This section is from the book "An Illustrated Flora Of The Northern United States, Canada And The British Possessions Vol2", by Nathaniel Lord Britton, Addison Brown. Also available from Amazon: An Illustrated Flora of the Northern United States, Canada and the British Possessions. 3 Volume Set..
Acer pennsylvanicum L. Sp. Pl. 1055. 1753. Acer striatum Du Roi, Diss. Inaug, 58. 1771.
A small tree, with maximum height of about 35o and trunk diameter of about 8', the smoothish green bark striped with darker bands. Leaves larger, often 6'-8' long, broadest above the middle, thin, glabrous above, sparingly pubescent beneath when young, slightly cordate or truncate at the base, finely serrate or serrulate all around, 3-lobed near the apex, the lobes short and acuminate to a long tip; racemes terminal, narrow, drooping, 3-4' long; flowers greenish yellow, 3"-4" broad; unfolding after the leaves; petals obovate; samaras glabrous, 1' long, widely divergent, the wing 4"-5" wide.
In rocky woods, Nova Scotia to Lake Superior, south, especially along the mountains to Georgia, and Tennessee. False or striped dogwood. Whistle-wood. Wood soft, satiny, light brown; weight per cubic foot 33 lbs. Ascends to 5000 ft. in North Carolina. Northern maple. May-June.
A shrub, or rarely a small tree, with maximum height of about 300 and trunk diameter of 8', the bark green, not striped. Leaves 3'-5' long, glabrous above, pubescent beneath, at least when young, 3-5-lobed, coarsely serrate, lobes acute or acuminate; racemes compound, erect, rather dense; flowers 1"-i*"broad,greenish yellow, unfolding after the leaves; petals linear-spatulate; samaras 9"-10" long, somewhat divergent, the wing 3"-4" wide.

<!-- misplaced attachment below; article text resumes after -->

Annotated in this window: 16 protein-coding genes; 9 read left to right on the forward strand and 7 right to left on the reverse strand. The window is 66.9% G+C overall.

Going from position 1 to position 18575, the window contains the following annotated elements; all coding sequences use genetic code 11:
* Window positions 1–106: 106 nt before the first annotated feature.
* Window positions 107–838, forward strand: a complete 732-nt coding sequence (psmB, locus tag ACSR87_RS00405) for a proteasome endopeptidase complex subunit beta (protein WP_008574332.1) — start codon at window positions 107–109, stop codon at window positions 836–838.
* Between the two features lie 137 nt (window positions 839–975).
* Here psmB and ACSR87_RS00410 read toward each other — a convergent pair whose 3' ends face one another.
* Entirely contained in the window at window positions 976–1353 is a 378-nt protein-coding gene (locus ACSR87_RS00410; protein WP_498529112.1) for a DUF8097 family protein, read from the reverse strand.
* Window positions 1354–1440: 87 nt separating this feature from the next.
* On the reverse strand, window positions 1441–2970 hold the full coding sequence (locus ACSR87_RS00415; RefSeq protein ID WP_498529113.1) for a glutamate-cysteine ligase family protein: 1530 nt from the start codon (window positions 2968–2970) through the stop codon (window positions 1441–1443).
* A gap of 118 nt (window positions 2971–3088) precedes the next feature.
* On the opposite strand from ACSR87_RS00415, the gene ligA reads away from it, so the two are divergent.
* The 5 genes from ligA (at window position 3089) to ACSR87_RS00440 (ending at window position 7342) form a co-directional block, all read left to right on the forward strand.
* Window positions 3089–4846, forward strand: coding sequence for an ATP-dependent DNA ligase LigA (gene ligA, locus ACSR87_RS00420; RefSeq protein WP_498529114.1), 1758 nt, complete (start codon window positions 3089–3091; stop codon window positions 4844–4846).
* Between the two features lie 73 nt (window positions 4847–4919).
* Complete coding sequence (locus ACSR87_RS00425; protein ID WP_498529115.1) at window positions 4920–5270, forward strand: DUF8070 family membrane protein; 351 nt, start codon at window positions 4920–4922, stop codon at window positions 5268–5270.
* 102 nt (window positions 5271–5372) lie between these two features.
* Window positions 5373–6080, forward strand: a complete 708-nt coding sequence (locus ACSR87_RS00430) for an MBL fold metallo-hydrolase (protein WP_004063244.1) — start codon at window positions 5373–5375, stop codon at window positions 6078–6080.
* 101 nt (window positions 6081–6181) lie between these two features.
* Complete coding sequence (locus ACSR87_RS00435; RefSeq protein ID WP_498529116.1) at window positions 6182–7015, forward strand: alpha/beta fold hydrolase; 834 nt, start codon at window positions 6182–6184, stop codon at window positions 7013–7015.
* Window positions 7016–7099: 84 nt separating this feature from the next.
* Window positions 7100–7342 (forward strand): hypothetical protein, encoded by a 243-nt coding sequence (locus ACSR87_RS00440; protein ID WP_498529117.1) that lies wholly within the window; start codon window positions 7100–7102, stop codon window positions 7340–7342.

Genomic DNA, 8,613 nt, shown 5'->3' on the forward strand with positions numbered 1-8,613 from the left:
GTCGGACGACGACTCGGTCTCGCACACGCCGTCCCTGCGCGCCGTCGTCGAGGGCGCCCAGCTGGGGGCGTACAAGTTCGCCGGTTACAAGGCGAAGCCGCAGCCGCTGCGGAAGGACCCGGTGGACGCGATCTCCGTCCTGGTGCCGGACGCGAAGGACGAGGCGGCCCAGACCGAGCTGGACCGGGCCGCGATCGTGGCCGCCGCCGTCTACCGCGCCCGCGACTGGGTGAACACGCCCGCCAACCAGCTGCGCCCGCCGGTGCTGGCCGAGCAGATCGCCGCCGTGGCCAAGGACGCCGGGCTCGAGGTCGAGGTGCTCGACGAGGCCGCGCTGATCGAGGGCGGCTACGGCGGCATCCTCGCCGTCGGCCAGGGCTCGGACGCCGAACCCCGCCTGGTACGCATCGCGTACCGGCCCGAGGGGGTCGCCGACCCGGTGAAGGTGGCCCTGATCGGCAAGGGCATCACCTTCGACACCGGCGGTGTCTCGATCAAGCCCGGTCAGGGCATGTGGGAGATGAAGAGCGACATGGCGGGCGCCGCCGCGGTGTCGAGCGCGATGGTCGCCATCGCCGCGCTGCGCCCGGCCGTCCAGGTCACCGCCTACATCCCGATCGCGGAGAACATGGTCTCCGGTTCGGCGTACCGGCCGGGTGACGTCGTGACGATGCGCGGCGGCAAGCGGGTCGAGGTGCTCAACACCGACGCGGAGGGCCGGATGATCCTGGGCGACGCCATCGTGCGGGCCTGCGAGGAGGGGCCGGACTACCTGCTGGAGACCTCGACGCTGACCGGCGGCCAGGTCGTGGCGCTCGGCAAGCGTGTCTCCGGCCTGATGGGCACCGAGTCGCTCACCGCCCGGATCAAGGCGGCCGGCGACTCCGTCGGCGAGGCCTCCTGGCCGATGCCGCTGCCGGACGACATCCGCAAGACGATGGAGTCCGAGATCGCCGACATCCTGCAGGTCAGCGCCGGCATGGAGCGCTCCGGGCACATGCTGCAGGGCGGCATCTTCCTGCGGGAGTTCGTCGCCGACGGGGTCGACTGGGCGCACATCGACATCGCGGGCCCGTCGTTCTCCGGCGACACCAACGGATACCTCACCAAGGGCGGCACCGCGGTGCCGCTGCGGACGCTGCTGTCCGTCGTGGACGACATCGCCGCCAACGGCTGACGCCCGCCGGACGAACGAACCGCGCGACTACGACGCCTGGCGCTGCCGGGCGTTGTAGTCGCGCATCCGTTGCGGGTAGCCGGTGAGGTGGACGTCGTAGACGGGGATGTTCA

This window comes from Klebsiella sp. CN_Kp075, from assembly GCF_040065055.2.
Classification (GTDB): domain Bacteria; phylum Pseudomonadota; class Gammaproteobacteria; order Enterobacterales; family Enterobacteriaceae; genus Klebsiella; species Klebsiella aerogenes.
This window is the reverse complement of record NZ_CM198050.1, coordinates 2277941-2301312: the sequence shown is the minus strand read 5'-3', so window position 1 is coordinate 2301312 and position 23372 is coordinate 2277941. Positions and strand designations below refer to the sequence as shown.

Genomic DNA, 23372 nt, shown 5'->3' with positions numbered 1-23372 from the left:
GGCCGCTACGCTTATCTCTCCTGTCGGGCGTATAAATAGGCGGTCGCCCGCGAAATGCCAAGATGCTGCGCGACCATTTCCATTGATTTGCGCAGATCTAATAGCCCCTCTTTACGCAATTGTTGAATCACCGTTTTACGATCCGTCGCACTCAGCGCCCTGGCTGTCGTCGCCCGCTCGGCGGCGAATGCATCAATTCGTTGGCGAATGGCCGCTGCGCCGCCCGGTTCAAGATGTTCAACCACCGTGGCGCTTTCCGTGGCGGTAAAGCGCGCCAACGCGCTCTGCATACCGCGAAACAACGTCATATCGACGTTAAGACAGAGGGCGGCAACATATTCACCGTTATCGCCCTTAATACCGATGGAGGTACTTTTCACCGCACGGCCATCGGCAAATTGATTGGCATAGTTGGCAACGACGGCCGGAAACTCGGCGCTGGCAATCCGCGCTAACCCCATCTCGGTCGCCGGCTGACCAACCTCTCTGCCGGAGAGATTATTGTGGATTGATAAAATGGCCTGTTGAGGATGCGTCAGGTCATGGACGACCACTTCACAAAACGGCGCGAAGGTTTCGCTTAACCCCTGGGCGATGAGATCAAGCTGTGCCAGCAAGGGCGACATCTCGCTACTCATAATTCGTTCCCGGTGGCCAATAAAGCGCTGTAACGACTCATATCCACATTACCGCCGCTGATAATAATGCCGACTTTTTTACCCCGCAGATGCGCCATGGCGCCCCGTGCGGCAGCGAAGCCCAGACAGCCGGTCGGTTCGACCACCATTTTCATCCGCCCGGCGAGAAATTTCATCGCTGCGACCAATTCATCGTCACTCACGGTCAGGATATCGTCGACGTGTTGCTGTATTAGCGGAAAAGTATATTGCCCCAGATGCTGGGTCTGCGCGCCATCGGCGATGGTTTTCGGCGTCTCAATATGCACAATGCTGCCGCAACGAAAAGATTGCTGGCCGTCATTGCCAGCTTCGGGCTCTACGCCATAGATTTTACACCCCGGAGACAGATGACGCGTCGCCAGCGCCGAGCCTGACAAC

Damp rocky woods, Newfoundland and James' Bay to Manitoba, south, especially along the mountains, to North Carolina, Tennessee. Michigan, Iowa and Minnesota. Wood soft, light reddish brown; weight per cubic foot 33 lbs. Ascends to 5000 ft. in North Carolina. Moose-, swamp-, water- or low maple. May-June.
A tree with maximum height of 6o°-7o° and trunk diameter of 2°-3 1/2°. Leaves pinnately 3-5-foliolate; leaflets ovate or oval, thin, pubescent when young, nearly glabrous or pubescent when old, 2-5' long, 1-3' wide dentate, slightly lobed or sometimes entire, acute or acuminate at the apex, rounded, or the terminal one somewhat cuneate at the base; flowers dioecious, drooping, very small, appearing a little before the leaves; samaras glabrous, 1'-1 1/2' long, the broad wing finely veined, the united portion constricted at the base.
Along streams, Maine and Ontario to Manitoba, south to Florida, Texas and Mexico. Rare near the Atlantic Coast. Wood soft, weak, white; weight per cubic foot 27 lbs. Used for woodenware and paper pulp. Sugar maple. Red river maple. Black or maple-ash. April.
Acer interior Britton, Western ash-leaved maple, of the Rocky Mountain region, and found in western Kansas and Nebraska, has thicker leaves, the united portions of the samaras not constricted at the base.